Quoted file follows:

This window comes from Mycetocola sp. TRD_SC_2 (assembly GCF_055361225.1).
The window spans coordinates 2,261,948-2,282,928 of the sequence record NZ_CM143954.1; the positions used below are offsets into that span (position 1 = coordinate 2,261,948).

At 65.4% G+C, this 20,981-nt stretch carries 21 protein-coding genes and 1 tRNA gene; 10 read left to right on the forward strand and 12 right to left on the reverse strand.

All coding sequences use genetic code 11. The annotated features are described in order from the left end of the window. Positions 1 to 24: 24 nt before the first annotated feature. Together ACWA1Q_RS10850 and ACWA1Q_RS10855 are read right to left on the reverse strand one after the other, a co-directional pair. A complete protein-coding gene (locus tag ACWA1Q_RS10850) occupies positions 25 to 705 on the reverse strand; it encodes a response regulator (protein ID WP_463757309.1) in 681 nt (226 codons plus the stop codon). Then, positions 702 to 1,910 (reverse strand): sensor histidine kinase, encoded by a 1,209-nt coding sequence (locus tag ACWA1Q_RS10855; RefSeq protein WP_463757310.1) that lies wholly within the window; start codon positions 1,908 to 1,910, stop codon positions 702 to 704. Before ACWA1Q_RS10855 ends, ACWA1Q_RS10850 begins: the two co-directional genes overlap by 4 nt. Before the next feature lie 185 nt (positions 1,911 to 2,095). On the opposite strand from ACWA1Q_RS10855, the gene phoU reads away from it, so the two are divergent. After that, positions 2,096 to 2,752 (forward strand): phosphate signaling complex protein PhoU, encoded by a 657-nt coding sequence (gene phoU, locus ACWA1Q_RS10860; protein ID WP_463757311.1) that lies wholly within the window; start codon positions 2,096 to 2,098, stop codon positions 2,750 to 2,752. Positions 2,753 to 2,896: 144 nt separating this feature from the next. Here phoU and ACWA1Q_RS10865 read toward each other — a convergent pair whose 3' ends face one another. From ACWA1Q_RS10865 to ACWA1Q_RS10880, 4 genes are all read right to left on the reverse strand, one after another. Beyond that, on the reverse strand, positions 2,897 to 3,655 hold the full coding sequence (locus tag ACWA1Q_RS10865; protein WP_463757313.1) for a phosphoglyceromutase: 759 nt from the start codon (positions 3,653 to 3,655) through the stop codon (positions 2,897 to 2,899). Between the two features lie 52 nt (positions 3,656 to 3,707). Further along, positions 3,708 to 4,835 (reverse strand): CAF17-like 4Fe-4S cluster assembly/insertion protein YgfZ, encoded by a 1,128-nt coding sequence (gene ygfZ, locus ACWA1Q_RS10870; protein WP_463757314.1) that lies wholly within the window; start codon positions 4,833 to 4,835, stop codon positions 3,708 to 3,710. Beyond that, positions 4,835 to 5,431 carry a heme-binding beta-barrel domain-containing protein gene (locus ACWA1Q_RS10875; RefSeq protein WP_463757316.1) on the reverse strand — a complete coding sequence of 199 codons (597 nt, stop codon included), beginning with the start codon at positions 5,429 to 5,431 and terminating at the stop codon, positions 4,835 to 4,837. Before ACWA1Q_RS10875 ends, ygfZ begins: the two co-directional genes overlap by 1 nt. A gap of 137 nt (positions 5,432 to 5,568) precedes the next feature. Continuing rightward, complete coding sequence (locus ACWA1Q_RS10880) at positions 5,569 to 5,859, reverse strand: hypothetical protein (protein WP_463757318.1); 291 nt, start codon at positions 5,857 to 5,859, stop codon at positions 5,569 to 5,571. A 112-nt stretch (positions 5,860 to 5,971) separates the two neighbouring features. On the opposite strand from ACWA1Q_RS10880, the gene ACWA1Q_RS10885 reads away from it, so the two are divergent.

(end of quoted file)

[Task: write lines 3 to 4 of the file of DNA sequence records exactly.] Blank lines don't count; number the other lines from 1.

At 65.4% G+C, this 20,981-nt stretch carries 21 protein-coding genes and 1 tRNA gene; 10 read left to right on the forward strand and 12 right to left on the reverse strand.

All coding sequences use genetic code 11. The annotated features are described in order from the left end of the window. Positions 1 to 24: 24 nt before the first annotated feature. Together ACWA1Q_RS10850 and ACWA1Q_RS10855 are read right to left on the reverse strand one after the other, a co-directional pair. A complete protein-coding gene (locus tag ACWA1Q_RS10850) occupies positions 25 to 705 on the reverse strand; it encodes a response regulator (protein ID WP_463757309.1) in 681 nt (226 codons plus the stop codon). Then, positions 702 to 1,910 (reverse strand): sensor histidine kinase, encoded by a 1,209-nt coding sequence (locus tag ACWA1Q_RS10855; RefSeq protein WP_463757310.1) that lies wholly within the window; start codon positions 1,908 to 1,910, stop codon positions 702 to 704. Before ACWA1Q_RS10855 ends, ACWA1Q_RS10850 begins: the two co-directional genes overlap by 4 nt. Before the next feature lie 185 nt (positions 1,911 to 2,095). On the opposite strand from ACWA1Q_RS10855, the gene phoU reads away from it, so the two are divergent. After that, positions 2,096 to 2,752 (forward strand): phosphate signaling complex protein PhoU, encoded by a 657-nt coding sequence (gene phoU, locus ACWA1Q_RS10860; protein ID WP_463757311.1) that lies wholly within the window; start codon positions 2,096 to 2,098, stop codon positions 2,750 to 2,752. Positions 2,753 to 2,896: 144 nt separating this feature from the next. Here phoU and ACWA1Q_RS10865 read toward each other — a convergent pair whose 3' ends face one another. From ACWA1Q_RS10865 to ACWA1Q_RS10880, 4 genes are all read right to left on the reverse strand, one after another. Beyond that, on the reverse strand, positions 2,897 to 3,655 hold the full coding sequence (locus tag ACWA1Q_RS10865; protein WP_463757313.1) for a phosphoglyceromutase: 759 nt from the start codon (positions 3,653 to 3,655) through the stop codon (positions 2,897 to 2,899). Between the two features lie 52 nt (positions 3,656 to 3,707). Further along, positions 3,708 to 4,835 (reverse strand): CAF17-like 4Fe-4S cluster assembly/insertion protein YgfZ, encoded by a 1,128-nt coding sequence (gene ygfZ, locus ACWA1Q_RS10870; protein WP_463757314.1) that lies wholly within the window; start codon positions 4,833 to 4,835, stop codon positions 3,708 to 3,710. Beyond that, positions 4,835 to 5,431 carry a heme-binding beta-barrel domain-containing protein gene (locus ACWA1Q_RS10875; RefSeq protein WP_463757316.1) on the reverse strand — a complete coding sequence of 199 codons (597 nt, stop codon included), beginning with the start codon at positions 5,429 to 5,431 and terminating at the stop codon, positions 4,835 to 4,837. Before ACWA1Q_RS10875 ends, ygfZ begins: the two co-directional genes overlap by 1 nt. A gap of 137 nt (positions 5,432 to 5,568) precedes the next feature. Continuing rightward, complete coding sequence (locus ACWA1Q_RS10880) at positions 5,569 to 5,859, reverse strand: hypothetical protein (protein WP_463757318.1); 291 nt, start codon at positions 5,857 to 5,859, stop codon at positions 5,569 to 5,571. A 112-nt stretch (positions 5,860 to 5,971) separates the two neighbouring features. On the opposite strand from ACWA1Q_RS10880, the gene ACWA1Q_RS10885 reads away from it, so the two are divergent.